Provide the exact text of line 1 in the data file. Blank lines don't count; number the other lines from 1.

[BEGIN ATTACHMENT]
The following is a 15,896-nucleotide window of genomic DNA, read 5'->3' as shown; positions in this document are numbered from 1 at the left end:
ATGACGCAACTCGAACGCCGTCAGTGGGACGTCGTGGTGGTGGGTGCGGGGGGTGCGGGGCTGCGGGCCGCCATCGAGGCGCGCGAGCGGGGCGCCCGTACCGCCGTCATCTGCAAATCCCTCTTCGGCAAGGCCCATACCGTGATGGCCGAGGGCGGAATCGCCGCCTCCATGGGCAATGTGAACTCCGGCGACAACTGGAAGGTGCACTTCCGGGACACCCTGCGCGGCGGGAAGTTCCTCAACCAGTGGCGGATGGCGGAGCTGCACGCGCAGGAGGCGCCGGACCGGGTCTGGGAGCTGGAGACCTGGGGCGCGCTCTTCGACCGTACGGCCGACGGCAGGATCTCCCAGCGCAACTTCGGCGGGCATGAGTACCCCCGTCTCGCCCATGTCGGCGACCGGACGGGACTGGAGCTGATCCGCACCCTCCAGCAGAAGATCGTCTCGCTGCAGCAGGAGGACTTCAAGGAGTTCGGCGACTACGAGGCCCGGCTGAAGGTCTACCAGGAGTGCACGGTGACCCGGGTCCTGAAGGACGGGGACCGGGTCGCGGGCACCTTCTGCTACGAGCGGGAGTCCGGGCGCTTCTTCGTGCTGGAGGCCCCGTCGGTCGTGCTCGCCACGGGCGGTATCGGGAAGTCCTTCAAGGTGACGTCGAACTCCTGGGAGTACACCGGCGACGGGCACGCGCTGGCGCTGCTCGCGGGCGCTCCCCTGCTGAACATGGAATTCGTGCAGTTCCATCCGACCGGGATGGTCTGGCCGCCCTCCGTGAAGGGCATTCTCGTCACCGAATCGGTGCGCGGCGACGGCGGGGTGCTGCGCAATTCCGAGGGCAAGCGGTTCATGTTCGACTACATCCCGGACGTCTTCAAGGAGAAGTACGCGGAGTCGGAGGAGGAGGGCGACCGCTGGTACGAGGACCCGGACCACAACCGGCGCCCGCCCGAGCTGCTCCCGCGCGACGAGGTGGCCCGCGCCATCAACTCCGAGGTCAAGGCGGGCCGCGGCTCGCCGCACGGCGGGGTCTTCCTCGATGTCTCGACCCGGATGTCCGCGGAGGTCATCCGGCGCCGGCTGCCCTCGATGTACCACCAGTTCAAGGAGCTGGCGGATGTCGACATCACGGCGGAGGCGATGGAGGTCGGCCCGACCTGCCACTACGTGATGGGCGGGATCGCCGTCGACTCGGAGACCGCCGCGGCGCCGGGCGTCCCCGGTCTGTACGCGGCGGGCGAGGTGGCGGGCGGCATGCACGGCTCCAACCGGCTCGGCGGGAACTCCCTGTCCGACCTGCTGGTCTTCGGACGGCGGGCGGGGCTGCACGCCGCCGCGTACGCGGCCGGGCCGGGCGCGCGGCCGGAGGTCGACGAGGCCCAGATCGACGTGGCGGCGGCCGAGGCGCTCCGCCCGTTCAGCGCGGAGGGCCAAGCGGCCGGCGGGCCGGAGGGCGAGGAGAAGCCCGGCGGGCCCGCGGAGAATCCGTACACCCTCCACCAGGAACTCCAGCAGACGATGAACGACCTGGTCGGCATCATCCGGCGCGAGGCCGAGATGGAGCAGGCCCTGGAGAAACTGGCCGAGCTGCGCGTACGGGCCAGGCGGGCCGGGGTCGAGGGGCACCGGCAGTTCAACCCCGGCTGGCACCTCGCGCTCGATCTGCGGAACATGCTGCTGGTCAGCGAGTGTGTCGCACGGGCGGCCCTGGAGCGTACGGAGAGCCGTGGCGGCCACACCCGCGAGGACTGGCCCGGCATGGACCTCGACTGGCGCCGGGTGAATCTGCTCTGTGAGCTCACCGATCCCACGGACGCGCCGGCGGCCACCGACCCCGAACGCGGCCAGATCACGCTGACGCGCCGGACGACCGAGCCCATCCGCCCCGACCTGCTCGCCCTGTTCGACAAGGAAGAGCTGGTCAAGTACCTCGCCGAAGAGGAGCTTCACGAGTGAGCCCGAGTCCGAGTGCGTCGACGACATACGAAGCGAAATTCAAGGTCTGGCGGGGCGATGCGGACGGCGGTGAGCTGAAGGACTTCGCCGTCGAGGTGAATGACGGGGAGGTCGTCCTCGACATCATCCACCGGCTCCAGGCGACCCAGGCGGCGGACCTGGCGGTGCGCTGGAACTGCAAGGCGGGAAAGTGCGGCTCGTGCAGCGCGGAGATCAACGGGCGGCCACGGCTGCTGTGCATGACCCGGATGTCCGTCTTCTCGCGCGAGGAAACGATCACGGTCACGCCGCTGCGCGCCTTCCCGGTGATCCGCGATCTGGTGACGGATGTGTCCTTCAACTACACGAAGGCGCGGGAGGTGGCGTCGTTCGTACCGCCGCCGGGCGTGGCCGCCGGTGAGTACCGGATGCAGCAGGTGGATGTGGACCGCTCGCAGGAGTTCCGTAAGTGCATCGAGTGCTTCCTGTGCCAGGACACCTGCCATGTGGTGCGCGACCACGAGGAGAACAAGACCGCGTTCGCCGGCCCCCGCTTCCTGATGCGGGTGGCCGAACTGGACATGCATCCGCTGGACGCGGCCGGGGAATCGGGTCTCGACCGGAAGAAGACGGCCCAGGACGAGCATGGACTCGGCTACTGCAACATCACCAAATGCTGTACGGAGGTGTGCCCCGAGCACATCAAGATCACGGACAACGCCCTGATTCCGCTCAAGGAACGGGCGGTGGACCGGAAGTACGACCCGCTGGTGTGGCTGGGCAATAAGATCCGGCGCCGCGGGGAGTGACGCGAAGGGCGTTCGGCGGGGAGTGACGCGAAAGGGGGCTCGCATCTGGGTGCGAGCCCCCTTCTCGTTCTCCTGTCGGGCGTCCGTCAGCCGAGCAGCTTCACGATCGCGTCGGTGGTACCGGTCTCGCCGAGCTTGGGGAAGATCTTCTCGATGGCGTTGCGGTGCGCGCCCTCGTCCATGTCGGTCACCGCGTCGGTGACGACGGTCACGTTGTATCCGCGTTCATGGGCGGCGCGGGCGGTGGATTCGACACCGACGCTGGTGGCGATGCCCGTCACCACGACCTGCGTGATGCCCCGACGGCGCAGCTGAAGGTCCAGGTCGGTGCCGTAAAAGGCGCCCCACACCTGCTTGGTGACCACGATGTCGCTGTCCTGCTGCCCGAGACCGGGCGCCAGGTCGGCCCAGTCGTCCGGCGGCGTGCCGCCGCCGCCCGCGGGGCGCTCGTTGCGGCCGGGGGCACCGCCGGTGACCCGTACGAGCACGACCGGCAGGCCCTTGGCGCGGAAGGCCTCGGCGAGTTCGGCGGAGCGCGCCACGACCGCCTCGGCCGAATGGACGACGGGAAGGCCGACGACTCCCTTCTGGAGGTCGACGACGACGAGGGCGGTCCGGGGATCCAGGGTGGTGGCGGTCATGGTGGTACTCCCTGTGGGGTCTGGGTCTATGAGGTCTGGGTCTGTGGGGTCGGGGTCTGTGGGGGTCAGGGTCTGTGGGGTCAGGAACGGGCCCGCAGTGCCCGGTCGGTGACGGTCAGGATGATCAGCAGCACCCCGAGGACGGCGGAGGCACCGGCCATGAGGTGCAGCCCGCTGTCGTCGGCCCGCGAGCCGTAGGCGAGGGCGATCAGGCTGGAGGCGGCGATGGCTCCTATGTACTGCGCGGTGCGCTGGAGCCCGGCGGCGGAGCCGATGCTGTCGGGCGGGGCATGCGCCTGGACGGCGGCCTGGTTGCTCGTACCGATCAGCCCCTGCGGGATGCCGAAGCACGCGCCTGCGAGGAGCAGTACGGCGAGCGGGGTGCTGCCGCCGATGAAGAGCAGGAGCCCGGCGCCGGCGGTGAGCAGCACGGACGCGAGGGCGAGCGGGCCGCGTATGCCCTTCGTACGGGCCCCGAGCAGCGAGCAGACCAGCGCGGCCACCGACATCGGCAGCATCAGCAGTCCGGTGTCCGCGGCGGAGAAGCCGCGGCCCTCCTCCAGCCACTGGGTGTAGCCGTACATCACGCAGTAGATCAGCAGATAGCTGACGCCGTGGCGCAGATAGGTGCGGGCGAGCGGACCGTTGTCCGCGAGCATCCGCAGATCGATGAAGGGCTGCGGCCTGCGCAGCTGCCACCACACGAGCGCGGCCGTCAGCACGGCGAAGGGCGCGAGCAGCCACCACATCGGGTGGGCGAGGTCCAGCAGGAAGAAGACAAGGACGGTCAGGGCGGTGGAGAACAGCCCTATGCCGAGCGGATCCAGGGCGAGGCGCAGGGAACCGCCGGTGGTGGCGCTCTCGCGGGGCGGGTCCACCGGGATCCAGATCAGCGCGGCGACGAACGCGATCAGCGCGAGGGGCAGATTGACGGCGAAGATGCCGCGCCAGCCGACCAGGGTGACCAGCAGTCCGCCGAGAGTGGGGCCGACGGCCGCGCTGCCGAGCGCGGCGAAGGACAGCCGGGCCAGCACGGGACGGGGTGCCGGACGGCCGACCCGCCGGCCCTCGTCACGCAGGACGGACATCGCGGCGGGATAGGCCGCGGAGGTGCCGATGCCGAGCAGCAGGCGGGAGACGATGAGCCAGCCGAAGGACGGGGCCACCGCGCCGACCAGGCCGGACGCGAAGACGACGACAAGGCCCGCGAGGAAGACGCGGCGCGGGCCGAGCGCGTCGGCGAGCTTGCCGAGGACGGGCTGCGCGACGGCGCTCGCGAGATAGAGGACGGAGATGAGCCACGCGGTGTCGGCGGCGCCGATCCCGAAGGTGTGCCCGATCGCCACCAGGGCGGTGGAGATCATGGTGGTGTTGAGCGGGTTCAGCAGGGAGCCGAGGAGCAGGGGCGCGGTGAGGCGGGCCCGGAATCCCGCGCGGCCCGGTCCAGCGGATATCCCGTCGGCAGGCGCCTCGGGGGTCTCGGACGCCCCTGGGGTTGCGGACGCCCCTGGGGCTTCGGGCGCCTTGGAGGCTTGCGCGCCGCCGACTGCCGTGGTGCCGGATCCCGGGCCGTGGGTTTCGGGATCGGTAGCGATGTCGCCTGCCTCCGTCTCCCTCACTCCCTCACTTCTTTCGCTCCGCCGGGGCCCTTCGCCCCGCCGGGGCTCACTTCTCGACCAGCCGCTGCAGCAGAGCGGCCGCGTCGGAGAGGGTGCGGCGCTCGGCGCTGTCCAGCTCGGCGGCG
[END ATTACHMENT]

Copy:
The following is a 15,896-nucleotide window of genomic DNA, read 5'->3' as shown; positions in this document are numbered from 1 at the left end: